William Lyon Mackenzie "Essay on canals and inland navigation, and the reports to the president directors of the Welland Canal Company, of Francis Hall, James Clowes, and Nathan Roberts, engineers, employed to survey a line of canal to connect Lake Erie and Ontario" (Queenston, U.C.: W.L Mackenzie, 1824), 16 pp.
William Lyon Mackenzie The history of the destruction of the Colonial Advocate Press by officers of the provincial government of Upper Canada and law students of the Attorney & Solicitor General ... (York (Toronto): William Lyon Mackenzie, Colonial Advocate Press, 1827), 24 pp.
William Custead "Catalogue of fruit & ornamental trees, flowering shrubs, garden seeds and green-house plants, bulbous roots & flower seeds, cultivated and for sale at the Toronto Nursery, Dundas Street, near York" (York (Toronto): William Lyon Mackenzie, Colonial Advocate Press, 1827), 18 pp.
William Lyon Mackenzie "Some particulars, illustrative of the life and opinions of Andrew Jackson, the seventh president of the United States of America" (York (Toronto): William Lyon Mackenzie, Colonial Advocate Press, 1829), 36 pp.
William Penn "Trial of William Penn, founder of Pennsylvania, at the Old Bailey, London, before the Lord mayor, recorder, and aldermen, Sept. 1670" (York (Toronto): William Lyon Mackenzie, Colonial Advocate Press, 1830), 14 pp.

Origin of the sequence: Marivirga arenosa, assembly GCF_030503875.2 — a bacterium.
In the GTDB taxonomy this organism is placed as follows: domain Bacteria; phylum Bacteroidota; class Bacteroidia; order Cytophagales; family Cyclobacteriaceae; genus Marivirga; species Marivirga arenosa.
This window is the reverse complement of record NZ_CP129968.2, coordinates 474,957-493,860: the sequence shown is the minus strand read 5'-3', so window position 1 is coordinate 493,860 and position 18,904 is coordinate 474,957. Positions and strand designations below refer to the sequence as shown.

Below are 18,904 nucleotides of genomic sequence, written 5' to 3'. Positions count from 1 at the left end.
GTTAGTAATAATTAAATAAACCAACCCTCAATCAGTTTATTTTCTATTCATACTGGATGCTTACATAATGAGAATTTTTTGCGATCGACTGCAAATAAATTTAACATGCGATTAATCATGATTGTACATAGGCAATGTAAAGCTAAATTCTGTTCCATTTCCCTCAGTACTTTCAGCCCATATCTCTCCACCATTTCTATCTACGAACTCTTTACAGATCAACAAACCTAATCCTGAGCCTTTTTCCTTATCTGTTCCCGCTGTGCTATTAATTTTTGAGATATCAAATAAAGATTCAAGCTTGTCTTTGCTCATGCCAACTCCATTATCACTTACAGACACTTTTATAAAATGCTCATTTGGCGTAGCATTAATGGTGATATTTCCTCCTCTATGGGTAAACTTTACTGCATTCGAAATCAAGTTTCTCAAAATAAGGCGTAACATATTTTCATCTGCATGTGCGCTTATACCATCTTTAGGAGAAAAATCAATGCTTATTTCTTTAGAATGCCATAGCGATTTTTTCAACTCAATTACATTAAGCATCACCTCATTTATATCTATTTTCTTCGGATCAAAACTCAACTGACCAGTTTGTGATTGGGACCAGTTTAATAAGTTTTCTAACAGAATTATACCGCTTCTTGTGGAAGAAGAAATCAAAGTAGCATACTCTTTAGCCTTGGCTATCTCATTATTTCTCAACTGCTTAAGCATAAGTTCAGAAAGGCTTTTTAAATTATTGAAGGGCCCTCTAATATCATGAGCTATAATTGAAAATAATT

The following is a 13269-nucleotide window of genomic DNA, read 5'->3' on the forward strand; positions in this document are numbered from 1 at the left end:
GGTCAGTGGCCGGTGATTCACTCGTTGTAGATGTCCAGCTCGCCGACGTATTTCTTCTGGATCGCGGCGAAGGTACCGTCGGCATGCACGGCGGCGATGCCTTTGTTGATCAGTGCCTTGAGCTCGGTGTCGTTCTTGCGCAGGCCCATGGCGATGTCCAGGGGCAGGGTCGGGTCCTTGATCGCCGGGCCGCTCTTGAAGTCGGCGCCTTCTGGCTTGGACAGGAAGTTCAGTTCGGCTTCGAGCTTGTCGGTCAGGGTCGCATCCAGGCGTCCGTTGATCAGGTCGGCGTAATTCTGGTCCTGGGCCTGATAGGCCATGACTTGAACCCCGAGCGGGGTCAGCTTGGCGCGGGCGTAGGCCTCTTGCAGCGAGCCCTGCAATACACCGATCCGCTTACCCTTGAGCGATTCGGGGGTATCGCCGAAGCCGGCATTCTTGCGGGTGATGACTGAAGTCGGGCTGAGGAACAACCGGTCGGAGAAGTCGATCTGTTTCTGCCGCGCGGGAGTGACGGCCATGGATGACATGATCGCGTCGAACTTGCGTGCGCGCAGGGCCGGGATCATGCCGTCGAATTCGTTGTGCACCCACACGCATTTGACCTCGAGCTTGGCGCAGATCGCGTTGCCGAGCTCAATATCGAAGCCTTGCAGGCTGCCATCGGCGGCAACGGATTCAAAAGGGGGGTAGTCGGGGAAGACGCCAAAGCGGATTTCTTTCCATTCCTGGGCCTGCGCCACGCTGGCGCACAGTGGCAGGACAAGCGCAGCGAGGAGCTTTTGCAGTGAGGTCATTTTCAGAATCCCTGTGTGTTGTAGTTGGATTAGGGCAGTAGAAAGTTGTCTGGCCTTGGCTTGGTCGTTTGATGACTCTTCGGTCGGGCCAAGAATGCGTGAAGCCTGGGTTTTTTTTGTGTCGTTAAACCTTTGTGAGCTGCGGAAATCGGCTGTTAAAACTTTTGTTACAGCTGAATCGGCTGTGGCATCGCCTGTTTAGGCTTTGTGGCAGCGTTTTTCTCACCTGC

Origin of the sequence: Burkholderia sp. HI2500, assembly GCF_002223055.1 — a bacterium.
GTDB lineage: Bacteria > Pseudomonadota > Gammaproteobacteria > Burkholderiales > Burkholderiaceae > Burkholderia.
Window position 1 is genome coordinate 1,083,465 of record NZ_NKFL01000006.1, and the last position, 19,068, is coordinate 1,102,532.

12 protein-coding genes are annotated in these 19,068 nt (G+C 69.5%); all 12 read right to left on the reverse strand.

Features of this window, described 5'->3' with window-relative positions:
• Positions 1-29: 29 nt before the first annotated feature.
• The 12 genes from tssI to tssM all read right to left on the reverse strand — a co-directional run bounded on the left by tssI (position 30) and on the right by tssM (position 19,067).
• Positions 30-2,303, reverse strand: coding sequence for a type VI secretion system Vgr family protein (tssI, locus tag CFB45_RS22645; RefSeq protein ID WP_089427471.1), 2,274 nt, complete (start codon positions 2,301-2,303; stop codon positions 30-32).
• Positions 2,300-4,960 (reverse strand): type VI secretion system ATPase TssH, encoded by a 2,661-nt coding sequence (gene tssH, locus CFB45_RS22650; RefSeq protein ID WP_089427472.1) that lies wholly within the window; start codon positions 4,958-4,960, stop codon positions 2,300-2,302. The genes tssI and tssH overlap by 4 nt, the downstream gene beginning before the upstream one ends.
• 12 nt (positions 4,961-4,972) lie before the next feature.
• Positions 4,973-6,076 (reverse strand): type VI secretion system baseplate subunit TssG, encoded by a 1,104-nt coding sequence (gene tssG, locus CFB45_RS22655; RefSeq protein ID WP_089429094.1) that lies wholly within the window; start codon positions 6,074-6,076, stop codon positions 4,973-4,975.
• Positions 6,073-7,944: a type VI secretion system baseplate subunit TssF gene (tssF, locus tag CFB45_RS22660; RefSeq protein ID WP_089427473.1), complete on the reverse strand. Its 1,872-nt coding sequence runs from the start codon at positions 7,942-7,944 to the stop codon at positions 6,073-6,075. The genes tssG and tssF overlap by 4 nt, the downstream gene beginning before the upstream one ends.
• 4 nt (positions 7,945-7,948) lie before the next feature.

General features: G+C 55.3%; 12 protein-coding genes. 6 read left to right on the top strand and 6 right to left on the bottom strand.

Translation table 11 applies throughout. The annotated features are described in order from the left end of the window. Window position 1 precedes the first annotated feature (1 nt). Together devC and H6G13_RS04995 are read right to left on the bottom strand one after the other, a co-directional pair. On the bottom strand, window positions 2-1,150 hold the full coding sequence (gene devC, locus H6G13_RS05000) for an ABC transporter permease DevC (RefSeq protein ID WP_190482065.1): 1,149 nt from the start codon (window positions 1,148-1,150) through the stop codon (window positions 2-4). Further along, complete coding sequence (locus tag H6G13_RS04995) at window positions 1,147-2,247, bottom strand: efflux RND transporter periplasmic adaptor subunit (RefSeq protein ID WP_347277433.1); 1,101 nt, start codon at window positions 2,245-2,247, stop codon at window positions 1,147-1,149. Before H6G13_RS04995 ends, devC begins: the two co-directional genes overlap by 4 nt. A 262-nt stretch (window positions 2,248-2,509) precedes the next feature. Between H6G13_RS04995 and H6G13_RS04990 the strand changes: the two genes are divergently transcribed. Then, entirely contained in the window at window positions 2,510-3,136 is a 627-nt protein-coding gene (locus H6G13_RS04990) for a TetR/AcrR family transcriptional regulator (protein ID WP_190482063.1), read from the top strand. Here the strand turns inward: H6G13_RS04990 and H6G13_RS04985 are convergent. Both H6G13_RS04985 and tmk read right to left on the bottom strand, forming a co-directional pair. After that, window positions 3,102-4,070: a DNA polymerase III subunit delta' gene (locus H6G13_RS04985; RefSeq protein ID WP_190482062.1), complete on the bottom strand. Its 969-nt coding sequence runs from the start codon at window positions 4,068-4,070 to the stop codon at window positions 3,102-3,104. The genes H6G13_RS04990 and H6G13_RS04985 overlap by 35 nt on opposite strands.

William Lyon Mackenzie Catechism of education: part first, various definitions of the term, education, qualities of mind, to the production of which education should be directed ... political education (York (Toronto): William Lyon Mackenzie, Colonial Advocate Press, 1833), 45 pp.
"The productions of the evangelists and apostles: a faithful and true translation of the scriptures of the New Testament : with references, subdivisions and an appendix, containing notes to the preface and notes on the text; to which is added the Apocrypha" (Toronto: W. L. Mackenzie, 1837), 134 pp.
Robert Stanton (attributed), "A brief examination of a pamphlet, entitled, A letter to the Right Honorable the Earl of Liverpool, K.G. : first lord commissioner of the treasury, relative to the rights of the Church of Scotland, in British North America, from a Protestant of the Church of Scotland: its absurdities exposed, and its malice detected" (York (Toronto): Robert Stanton, 1826), 21 pp.
Joseph Hudson, "A sermon on the death of His late Royal Highness the Duke of York, commander in chief of His Majesty's forces: preached in the Episcopal Church of York, Upper Canada, at the garrison service, on Sunday morning, March 11, 1827" (York (Toronto): Robert Stanton, 1827), 14 pp.